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A time when the PC was just starting out, the first nintendos were only a dream, and the golden age of Magic, Bird, Kareem, and Dr. J was in full flight;

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  While a younger generation was only beginning to find their own wings:

 

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Oh did I mention Dr. J? the Hall of Famer Julius Erving?

I was there for his "Last House Call in PHX."As a 12 year old I was allowed to sit on the floor, beneath the basket, and snap this pic and others:

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with my Kodak Disc camera:

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which took very bad pictures.

The years fly by don't they? We are innocent one moment and in an instant, seemingly are adults, with responsibilities, worries, vices, and the knowledge that our innocence has faded away.


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Harsh realities in this day and age. Difficult to choose sides, especially when everyone is wrong, albeit for different reasons. when to choose self indulgence, when to ignore the truth, even when delusion is your last choice.

 

 

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There have been very few constants in my life. But my first memories from youth were the Suns. I've celebrated and cried over them, I've spent money on them and invested many many hours watching them on television, thinking about them, and of late, writing about them. The players, coaches, and suits have come and gone. Lockout or not, Robert Sarver, David Stern, Billy Hunter or not, I can't shake it, I will always be a Suns fan. It's in the blood.

It's also in my blood to stand up and defend what's right. To speak out against what I believe to be injustice.

It is an injustice for the players and owner's to take away what is rightfully ours as fans.

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Help us show the NBA how we're feeling today, a day of unity, for all of us fans. Post, comment, write anything and everything you feel about our team, our game being taken away from us.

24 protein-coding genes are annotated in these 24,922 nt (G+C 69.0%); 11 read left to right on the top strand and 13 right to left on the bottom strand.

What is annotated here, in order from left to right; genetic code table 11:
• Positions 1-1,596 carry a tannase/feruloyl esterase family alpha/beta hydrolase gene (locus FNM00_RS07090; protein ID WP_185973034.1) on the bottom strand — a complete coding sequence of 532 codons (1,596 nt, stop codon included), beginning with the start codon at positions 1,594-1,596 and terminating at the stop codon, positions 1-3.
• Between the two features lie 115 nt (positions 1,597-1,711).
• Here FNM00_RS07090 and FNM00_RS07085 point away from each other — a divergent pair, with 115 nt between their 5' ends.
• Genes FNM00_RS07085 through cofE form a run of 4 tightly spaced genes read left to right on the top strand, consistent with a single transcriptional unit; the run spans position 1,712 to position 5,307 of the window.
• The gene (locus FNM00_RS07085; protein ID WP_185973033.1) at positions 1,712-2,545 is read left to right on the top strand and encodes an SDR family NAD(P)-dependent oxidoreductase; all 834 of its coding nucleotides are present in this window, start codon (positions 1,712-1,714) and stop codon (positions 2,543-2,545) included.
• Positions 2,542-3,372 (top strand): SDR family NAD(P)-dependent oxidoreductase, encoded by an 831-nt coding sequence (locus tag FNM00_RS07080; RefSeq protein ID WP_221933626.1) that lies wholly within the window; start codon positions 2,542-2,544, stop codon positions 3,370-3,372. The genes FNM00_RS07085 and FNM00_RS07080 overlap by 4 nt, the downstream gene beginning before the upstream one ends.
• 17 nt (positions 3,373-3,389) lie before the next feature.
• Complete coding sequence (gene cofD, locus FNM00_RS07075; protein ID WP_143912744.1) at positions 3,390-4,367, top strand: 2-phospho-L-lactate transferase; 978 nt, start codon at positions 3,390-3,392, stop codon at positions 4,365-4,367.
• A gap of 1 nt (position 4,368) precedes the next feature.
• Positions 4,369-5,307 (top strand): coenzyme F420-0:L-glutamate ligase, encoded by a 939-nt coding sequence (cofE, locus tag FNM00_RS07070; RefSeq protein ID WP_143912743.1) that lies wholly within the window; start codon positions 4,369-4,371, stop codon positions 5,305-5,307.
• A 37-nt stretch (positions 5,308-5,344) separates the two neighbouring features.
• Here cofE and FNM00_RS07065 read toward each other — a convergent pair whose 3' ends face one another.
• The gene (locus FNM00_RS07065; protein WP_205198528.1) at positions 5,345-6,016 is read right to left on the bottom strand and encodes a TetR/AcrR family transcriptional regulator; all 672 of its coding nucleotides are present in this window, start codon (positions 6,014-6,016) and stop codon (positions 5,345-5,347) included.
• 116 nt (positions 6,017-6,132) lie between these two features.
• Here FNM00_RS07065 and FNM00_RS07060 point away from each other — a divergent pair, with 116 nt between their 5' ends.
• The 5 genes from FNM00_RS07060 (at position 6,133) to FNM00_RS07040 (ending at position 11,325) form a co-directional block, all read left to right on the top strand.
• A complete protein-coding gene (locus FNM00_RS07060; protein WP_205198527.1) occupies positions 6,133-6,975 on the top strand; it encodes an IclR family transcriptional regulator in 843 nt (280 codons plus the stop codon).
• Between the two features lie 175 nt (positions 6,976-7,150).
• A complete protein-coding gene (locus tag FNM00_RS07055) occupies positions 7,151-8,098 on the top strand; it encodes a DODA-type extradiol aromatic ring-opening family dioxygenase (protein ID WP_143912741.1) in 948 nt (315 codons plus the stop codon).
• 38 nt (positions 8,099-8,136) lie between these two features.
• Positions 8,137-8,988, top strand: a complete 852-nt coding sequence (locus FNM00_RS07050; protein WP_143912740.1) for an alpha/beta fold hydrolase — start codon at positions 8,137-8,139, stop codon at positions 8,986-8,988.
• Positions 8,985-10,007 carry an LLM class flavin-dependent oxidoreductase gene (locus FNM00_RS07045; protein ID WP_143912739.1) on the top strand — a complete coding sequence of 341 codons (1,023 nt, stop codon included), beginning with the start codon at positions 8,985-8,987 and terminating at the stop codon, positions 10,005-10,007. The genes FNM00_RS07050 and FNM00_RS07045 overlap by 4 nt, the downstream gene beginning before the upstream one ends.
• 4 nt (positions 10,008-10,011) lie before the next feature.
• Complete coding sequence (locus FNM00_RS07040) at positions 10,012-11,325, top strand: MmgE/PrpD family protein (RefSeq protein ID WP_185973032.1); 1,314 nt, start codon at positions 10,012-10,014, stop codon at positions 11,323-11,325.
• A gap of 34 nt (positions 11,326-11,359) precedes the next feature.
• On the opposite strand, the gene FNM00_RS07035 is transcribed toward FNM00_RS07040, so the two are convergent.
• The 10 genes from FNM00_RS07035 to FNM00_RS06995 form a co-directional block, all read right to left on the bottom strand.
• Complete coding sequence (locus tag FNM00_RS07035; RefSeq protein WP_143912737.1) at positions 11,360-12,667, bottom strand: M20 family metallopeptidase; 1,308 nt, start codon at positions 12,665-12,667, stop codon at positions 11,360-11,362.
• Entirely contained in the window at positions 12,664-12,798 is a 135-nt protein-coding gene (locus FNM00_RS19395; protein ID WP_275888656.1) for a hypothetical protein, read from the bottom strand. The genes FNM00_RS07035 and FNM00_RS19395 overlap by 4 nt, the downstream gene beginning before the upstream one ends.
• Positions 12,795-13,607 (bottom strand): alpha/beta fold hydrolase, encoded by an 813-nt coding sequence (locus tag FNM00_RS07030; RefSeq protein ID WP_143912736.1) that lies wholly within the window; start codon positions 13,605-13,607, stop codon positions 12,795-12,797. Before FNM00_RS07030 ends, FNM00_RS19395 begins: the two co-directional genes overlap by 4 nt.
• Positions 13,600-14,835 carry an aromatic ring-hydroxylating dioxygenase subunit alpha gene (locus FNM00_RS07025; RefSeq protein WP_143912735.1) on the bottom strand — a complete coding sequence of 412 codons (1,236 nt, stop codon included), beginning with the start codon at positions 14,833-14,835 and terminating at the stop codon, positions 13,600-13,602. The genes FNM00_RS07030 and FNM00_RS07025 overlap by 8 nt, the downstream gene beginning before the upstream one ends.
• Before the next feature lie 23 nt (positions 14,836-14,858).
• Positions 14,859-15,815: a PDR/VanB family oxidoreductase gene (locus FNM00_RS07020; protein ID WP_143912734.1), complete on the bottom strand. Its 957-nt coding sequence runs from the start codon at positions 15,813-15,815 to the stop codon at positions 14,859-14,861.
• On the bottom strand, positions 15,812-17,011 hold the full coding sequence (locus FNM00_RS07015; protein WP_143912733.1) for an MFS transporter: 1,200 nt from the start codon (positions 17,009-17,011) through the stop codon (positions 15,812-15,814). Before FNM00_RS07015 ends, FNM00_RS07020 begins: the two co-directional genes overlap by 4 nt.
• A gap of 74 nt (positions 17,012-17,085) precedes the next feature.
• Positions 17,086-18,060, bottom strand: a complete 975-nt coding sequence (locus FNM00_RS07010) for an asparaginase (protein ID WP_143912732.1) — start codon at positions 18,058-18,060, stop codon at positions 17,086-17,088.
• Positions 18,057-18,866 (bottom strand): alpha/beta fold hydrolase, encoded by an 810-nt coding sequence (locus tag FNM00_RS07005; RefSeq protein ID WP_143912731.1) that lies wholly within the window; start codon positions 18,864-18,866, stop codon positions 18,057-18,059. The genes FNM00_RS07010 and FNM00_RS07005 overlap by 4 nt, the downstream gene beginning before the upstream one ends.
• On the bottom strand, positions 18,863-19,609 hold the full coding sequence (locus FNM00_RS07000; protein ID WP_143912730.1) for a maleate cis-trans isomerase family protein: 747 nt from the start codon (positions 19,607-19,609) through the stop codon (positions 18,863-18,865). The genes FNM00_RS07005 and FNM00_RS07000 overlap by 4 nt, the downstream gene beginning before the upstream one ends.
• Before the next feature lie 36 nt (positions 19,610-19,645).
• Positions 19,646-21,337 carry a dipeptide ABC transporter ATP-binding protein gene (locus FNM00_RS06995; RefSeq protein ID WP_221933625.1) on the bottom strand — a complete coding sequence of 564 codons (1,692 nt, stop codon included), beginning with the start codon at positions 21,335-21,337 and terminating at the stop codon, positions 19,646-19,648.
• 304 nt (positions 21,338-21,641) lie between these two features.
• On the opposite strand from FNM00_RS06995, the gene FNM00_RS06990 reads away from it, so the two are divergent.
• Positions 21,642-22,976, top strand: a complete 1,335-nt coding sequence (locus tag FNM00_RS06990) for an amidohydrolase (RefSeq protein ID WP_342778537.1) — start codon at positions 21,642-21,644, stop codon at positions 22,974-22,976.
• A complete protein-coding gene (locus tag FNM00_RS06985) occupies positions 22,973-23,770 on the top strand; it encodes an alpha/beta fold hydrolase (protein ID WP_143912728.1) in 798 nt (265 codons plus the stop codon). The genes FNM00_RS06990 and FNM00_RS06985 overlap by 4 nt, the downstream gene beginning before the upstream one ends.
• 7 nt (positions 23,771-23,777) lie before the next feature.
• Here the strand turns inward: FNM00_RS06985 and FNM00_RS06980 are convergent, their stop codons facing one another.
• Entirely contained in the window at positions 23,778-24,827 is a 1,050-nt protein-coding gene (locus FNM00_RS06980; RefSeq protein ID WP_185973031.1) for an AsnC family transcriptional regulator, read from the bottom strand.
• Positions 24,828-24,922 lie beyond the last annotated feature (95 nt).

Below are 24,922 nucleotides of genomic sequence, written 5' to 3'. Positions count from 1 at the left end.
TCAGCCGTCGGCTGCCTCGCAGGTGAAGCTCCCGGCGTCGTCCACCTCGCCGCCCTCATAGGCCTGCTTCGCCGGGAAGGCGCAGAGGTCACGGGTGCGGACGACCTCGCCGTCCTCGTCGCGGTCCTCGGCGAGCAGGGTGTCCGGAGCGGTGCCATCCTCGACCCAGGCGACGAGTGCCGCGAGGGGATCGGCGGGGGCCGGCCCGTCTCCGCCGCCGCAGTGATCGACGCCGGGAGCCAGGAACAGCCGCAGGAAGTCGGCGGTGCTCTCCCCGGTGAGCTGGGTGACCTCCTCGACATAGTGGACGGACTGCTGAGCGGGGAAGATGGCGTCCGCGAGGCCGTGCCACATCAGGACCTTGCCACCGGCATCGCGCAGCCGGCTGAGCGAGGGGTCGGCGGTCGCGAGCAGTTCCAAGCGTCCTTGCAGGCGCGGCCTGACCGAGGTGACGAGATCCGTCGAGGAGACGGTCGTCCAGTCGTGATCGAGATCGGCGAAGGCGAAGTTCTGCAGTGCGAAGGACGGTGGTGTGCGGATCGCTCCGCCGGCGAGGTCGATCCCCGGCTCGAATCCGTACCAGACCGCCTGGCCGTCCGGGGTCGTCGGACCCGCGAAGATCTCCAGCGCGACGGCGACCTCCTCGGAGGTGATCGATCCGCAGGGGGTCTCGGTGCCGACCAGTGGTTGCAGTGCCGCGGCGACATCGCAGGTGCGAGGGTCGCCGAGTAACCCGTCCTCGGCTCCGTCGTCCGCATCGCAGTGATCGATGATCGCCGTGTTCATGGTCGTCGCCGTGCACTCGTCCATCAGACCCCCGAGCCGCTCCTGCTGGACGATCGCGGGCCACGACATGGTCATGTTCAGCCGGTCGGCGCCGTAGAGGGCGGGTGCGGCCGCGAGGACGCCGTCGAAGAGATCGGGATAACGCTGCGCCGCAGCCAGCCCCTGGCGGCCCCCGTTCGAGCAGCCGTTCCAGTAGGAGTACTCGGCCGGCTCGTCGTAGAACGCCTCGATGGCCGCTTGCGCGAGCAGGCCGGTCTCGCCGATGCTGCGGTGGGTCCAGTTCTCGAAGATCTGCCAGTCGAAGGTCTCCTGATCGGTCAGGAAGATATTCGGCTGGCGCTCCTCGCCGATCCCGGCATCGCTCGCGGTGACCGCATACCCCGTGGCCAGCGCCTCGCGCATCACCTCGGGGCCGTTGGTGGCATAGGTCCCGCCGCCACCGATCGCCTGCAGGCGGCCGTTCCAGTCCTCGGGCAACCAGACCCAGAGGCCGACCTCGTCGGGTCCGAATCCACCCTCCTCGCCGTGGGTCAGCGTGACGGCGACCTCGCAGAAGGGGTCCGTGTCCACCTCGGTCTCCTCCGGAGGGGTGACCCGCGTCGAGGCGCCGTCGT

We the fans are the critical component to the billion dollar NBA enterprise.  You have a voice, use it! Oh and don't forget your twitter hash tag: 
#NBAFanVoice

 

 

 

 

 

 

 

 

 

 

 

 

 

 

 

 

 

 

 



I haven't written anything of note, here or elsewhere, for quite a few months now. There's an obvious reason for that, and it's the same for most people: apathy has well and truly set in now as far as the NBA is concerned.

Some will suggest that the bleak future of the Suns contributes to that apathy - the realisation that the Nash Era is all but dead and that chances of a championship are almost certainly gone now. It is a little depressing, considering the several talented rosters that, in my eyes, were good enough to win it all. There's no denying that.

But I dismiss that suggestion. It's been a while since the Suns have had a truly awful team, so I may regret saying this: so long as the Suns are playing, I'm satisfied.


Not necessarily satisfied with the team's achievements and performances, no, but satisfied with the presence of the NBA and a Phoenix Suns team to avidly follow. That's something I've been doing pretty much all my life, ever since I was bitten by the NBA bug at about 8 years old. I imagine for many of you reading this, you're the same - you followed the Suns (or any other NBA team) from a young age and have continued through to this day.

Here's the thing though - I'm British.

I can't stress enough how much of a non factor basketball and the NBA is in Britain. We are a nation of mostly football, rugby and cricket lovers (the latter two of which are awfully boring, yes). In recent years there's been a growth in interest, but nothing overly significant. Luol Deng put the spotlight on basketball a little, and with Britain hosting the 2012 Olympics (along with a Team GB competing in the basketball) there has been a bit of a lift.